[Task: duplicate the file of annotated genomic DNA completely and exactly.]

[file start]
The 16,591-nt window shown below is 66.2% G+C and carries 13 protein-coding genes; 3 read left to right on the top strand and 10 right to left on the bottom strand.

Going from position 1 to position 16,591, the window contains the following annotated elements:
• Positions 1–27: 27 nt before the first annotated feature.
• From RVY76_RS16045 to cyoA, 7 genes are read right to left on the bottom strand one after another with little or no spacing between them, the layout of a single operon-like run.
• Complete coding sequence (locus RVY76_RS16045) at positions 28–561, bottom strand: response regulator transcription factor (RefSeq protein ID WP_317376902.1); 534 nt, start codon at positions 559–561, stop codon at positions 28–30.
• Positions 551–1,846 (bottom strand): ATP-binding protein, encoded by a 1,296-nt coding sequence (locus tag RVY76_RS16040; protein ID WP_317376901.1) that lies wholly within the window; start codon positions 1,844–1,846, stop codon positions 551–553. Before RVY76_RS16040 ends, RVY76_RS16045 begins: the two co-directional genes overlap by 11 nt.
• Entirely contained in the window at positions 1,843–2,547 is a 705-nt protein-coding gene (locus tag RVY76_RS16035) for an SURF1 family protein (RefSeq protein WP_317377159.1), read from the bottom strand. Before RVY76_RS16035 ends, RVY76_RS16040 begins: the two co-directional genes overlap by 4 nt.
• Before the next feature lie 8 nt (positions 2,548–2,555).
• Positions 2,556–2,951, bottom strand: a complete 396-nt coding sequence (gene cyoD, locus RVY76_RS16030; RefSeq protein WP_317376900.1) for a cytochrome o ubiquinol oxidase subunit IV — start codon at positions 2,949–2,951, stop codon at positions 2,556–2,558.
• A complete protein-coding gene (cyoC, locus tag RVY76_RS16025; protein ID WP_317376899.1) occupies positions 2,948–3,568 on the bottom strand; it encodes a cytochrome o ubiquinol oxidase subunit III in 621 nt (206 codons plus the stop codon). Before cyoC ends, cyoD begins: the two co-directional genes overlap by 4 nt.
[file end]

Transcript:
The 16,591-nt window shown below is 66.2% G+C and carries 13 protein-coding genes; 3 read left to right on the top strand and 10 right to left on the bottom strand.

Going from position 1 to position 16,591, the window contains the following annotated elements:
• Positions 1–27: 27 nt before the first annotated feature.
• From RVY76_RS16045 to cyoA, 7 genes are read right to left on the bottom strand one after another with little or no spacing between them, the layout of a single operon-like run.
• Complete coding sequence (locus RVY76_RS16045) at positions 28–561, bottom strand: response regulator transcription factor (RefSeq protein ID WP_317376902.1); 534 nt, start codon at positions 559–561, stop codon at positions 28–30.
• Positions 551–1,846 (bottom strand): ATP-binding protein, encoded by a 1,296-nt coding sequence (locus tag RVY76_RS16040; protein ID WP_317376901.1) that lies wholly within the window; start codon positions 1,844–1,846, stop codon positions 551–553. Before RVY76_RS16040 ends, RVY76_RS16045 begins: the two co-directional genes overlap by 11 nt.
• Entirely contained in the window at positions 1,843–2,547 is a 705-nt protein-coding gene (locus tag RVY76_RS16035) for an SURF1 family protein (RefSeq protein WP_317377159.1), read from the bottom strand. Before RVY76_RS16035 ends, RVY76_RS16040 begins: the two co-directional genes overlap by 4 nt.
• Before the next feature lie 8 nt (positions 2,548–2,555).
• Positions 2,556–2,951, bottom strand: a complete 396-nt coding sequence (gene cyoD, locus RVY76_RS16030; RefSeq protein WP_317376900.1) for a cytochrome o ubiquinol oxidase subunit IV — start codon at positions 2,949–2,951, stop codon at positions 2,556–2,558.
• A complete protein-coding gene (cyoC, locus tag RVY76_RS16025; protein ID WP_317376899.1) occupies positions 2,948–3,568 on the bottom strand; it encodes a cytochrome o ubiquinol oxidase subunit III in 621 nt (206 codons plus the stop codon). Before cyoC ends, cyoD begins: the two co-directional genes overlap by 4 nt.